# How to efficiently generate a distribution for every element in matrix

for example, I have two matrix which separately represent mu and std:

``````mu = [1.0 2.0; 3.0 4.0]
std = [0.1 0.2; 0.3 0.4]
``````

I want to generate a matrix Normal Distribution like this:

``````dist = [Normal(1.0, 0.1) Normal(2.0, 0.2); Normal(3.0, 0.3) Normal(4.0, 0.4)]
``````

Unfortunately, Distributions.jl does not support directly using matrix to generate this distribution, so the only method I can figure out to solve this is like bellow:

``````mu = [1.0 2.0; 3.0 4.0]
std = [0.1 0.2; 0.3 0.4]
dist = [Normal(mu[i, j], std[i, j]) for i in 1:size(mu, 1), j in 1:size(mu, 2)]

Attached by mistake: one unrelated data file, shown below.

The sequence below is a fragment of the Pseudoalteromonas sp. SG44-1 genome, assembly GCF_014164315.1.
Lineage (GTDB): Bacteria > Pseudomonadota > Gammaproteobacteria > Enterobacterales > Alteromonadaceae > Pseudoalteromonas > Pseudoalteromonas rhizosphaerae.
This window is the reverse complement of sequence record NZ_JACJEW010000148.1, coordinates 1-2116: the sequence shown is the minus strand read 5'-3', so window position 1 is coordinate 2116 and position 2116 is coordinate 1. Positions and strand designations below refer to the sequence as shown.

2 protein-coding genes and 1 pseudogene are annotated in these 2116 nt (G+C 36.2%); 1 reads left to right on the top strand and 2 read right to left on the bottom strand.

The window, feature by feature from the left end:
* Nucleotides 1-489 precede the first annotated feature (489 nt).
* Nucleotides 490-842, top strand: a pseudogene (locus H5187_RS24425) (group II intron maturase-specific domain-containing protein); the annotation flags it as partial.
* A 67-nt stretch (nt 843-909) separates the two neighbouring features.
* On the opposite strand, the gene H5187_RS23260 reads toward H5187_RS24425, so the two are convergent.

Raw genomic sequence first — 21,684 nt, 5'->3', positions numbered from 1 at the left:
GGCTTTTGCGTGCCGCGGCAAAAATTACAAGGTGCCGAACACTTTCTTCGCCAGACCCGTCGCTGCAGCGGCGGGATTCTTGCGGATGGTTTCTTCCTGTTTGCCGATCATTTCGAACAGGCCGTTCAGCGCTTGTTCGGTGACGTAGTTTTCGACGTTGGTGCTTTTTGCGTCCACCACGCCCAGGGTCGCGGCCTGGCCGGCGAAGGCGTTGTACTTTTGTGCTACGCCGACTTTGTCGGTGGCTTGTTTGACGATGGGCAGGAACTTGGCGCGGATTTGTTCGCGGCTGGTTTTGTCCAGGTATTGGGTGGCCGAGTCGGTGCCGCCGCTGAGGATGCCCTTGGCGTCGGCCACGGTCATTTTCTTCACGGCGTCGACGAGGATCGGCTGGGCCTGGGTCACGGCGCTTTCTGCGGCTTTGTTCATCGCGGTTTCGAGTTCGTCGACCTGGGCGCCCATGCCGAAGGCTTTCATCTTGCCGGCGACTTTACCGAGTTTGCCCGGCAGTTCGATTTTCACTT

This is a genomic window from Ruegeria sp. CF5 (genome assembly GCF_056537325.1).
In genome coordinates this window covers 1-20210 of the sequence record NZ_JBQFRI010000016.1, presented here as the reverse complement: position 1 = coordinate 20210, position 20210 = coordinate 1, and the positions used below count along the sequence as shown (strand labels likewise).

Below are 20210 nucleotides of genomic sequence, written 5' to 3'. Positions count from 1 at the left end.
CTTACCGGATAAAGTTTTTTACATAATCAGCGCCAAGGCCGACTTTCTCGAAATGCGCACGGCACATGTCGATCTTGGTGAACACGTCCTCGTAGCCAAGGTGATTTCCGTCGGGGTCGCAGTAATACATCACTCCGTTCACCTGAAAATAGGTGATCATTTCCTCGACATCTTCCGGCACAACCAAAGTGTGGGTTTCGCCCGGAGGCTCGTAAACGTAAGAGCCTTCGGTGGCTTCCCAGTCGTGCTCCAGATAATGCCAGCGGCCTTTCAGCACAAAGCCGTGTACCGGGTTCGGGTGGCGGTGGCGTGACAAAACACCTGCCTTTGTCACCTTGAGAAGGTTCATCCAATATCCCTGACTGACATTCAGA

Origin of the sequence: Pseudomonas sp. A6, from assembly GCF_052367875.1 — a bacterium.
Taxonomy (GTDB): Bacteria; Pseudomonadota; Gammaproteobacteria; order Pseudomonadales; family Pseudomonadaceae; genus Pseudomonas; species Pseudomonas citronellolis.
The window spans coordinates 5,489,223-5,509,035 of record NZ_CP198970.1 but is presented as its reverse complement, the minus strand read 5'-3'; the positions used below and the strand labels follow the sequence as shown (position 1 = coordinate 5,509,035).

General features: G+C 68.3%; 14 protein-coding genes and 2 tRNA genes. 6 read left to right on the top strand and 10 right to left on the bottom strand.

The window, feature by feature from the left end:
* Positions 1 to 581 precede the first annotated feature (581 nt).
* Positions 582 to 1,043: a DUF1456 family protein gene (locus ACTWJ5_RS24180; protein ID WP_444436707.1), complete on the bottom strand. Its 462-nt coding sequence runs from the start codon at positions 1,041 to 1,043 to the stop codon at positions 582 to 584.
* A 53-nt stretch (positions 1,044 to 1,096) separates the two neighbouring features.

``````

but I think this can be very low efficiency. because the matrix I need to deal with may be very big. so how can I improve the efficiency?

If you want to shorten the expression, you can use broadcasting, but I think the performance is the almost the same between your list comprehension and the broadcast:

``````using Distributions
using BenchmarkTools

mu = [1.0 2.0; 3.0 4.0]
sigma = [0.1 0.2; 0.3 0.4]

make_dist(mu, sigma) = dist = [Normal(mu[i, j], sigma[i, j]) for i in 1:size(mu, 1), j in 1:size(mu, 2)]

@btime make_dist(\$mu, \$sigma)
#   38.013 ns (1 allocation: 128 bytes)

@btime Normal.(\$mu, \$sigma)
#  32.173 ns (1 allocation: 128 bytes)
``````

Note: If you want to sample a matrix with the corresponding random entries later, you can also broadcast `rand.(dist)`, otherwise, you will pick the element of the matrix of distributions randomly.

PS: For larger matrices, the broadcast version seems to be consistently a bit faster than the array comprehension.

Oh, thank you very much. I donβt know β.β can even work here, thanks!

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